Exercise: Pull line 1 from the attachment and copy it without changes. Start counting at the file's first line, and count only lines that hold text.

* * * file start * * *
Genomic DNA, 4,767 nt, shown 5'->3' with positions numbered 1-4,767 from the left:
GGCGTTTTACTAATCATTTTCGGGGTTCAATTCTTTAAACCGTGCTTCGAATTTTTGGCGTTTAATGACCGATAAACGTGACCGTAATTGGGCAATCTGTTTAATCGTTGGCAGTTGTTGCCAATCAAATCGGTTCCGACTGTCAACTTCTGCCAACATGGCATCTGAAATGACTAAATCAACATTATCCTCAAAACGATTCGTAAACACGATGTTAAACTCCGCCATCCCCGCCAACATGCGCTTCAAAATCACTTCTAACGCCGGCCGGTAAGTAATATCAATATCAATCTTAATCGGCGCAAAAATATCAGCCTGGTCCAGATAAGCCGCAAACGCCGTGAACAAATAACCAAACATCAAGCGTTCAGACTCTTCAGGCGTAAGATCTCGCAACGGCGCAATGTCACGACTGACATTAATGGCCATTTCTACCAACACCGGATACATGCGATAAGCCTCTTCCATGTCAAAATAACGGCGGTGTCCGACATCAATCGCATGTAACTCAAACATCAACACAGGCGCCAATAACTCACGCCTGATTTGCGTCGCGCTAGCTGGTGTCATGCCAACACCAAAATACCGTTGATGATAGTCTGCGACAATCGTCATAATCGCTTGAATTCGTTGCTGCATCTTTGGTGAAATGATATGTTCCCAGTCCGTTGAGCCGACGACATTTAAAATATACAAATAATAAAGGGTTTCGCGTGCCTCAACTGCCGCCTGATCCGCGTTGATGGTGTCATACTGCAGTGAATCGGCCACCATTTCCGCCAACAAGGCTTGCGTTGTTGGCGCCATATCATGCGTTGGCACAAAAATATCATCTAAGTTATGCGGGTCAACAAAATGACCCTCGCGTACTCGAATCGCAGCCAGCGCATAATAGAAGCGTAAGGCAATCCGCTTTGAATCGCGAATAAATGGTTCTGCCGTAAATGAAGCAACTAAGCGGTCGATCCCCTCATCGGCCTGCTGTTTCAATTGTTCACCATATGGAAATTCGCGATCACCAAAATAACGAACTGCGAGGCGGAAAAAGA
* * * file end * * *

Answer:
Genomic DNA, 4,767 nt, shown 5'->3' with positions numbered 1-4,767 from the left: